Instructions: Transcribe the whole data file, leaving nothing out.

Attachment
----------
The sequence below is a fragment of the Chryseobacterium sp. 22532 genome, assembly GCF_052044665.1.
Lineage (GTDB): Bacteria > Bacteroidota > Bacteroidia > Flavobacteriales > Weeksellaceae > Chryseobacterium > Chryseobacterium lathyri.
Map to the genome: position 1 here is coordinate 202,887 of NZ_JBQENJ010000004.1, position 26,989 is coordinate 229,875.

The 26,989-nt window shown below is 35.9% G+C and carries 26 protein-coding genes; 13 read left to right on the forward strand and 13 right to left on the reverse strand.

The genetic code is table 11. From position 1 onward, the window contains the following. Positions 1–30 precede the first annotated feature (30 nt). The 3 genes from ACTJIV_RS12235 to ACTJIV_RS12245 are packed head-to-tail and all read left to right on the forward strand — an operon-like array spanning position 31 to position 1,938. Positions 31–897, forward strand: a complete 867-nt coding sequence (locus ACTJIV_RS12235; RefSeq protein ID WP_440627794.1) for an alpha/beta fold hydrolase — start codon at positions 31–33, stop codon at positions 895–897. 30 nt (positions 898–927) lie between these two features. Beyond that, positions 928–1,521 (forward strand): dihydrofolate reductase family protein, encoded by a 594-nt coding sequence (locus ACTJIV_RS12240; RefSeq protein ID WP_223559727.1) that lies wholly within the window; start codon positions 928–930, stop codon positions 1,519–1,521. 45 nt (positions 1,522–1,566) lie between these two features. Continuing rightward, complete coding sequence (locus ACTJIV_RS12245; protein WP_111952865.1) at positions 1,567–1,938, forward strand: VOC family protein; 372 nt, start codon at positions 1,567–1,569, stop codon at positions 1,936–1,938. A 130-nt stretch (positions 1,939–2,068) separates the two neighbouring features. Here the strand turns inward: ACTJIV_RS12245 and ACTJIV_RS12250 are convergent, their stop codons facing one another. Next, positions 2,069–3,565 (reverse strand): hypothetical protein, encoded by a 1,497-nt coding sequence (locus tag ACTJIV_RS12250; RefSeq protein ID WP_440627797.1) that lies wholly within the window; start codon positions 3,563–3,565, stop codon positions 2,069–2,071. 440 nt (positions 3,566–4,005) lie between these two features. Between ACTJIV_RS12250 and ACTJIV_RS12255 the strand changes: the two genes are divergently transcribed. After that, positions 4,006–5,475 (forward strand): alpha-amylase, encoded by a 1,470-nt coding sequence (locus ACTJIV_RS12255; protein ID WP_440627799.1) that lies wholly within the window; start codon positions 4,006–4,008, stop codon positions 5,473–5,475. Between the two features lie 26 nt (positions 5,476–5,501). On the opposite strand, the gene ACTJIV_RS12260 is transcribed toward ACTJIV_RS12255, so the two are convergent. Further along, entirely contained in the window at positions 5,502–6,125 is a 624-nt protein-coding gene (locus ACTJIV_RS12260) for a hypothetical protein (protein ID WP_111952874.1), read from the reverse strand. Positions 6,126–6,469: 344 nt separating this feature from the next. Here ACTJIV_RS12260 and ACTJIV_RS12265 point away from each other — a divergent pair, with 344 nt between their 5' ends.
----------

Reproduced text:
The sequence below is a fragment of the Chryseobacterium sp. 22532 genome, assembly GCF_052044665.1.
Lineage (GTDB): Bacteria > Bacteroidota > Bacteroidia > Flavobacteriales > Weeksellaceae > Chryseobacterium > Chryseobacterium lathyri.
Map to the genome: position 1 here is coordinate 202,887 of NZ_JBQENJ010000004.1, position 26,989 is coordinate 229,875.

The 26,989-nt window shown below is 35.9% G+C and carries 26 protein-coding genes; 13 read left to right on the forward strand and 13 right to left on the reverse strand.

The genetic code is table 11. From position 1 onward, the window contains the following. Positions 1–30 precede the first annotated feature (30 nt). The 3 genes from ACTJIV_RS12235 to ACTJIV_RS12245 are packed head-to-tail and all read left to right on the forward strand — an operon-like array spanning position 31 to position 1,938. Positions 31–897, forward strand: a complete 867-nt coding sequence (locus ACTJIV_RS12235; RefSeq protein ID WP_440627794.1) for an alpha/beta fold hydrolase — start codon at positions 31–33, stop codon at positions 895–897. 30 nt (positions 898–927) lie between these two features. Beyond that, positions 928–1,521 (forward strand): dihydrofolate reductase family protein, encoded by a 594-nt coding sequence (locus ACTJIV_RS12240; RefSeq protein ID WP_223559727.1) that lies wholly within the window; start codon positions 928–930, stop codon positions 1,519–1,521. 45 nt (positions 1,522–1,566) lie between these two features. Continuing rightward, complete coding sequence (locus ACTJIV_RS12245; protein WP_111952865.1) at positions 1,567–1,938, forward strand: VOC family protein; 372 nt, start codon at positions 1,567–1,569, stop codon at positions 1,936–1,938. A 130-nt stretch (positions 1,939–2,068) separates the two neighbouring features. Here the strand turns inward: ACTJIV_RS12245 and ACTJIV_RS12250 are convergent, their stop codons facing one another. Next, positions 2,069–3,565 (reverse strand): hypothetical protein, encoded by a 1,497-nt coding sequence (locus tag ACTJIV_RS12250; RefSeq protein ID WP_440627797.1) that lies wholly within the window; start codon positions 3,563–3,565, stop codon positions 2,069–2,071. 440 nt (positions 3,566–4,005) lie between these two features. Between ACTJIV_RS12250 and ACTJIV_RS12255 the strand changes: the two genes are divergently transcribed. After that, positions 4,006–5,475 (forward strand): alpha-amylase, encoded by a 1,470-nt coding sequence (locus ACTJIV_RS12255; protein ID WP_440627799.1) that lies wholly within the window; start codon positions 4,006–4,008, stop codon positions 5,473–5,475. Between the two features lie 26 nt (positions 5,476–5,501). On the opposite strand, the gene ACTJIV_RS12260 is transcribed toward ACTJIV_RS12255, so the two are convergent. Further along, entirely contained in the window at positions 5,502–6,125 is a 624-nt protein-coding gene (locus ACTJIV_RS12260) for a hypothetical protein (protein ID WP_111952874.1), read from the reverse strand. Positions 6,126–6,469: 344 nt separating this feature from the next. Here ACTJIV_RS12260 and ACTJIV_RS12265 point away from each other — a divergent pair, with 344 nt between their 5' ends.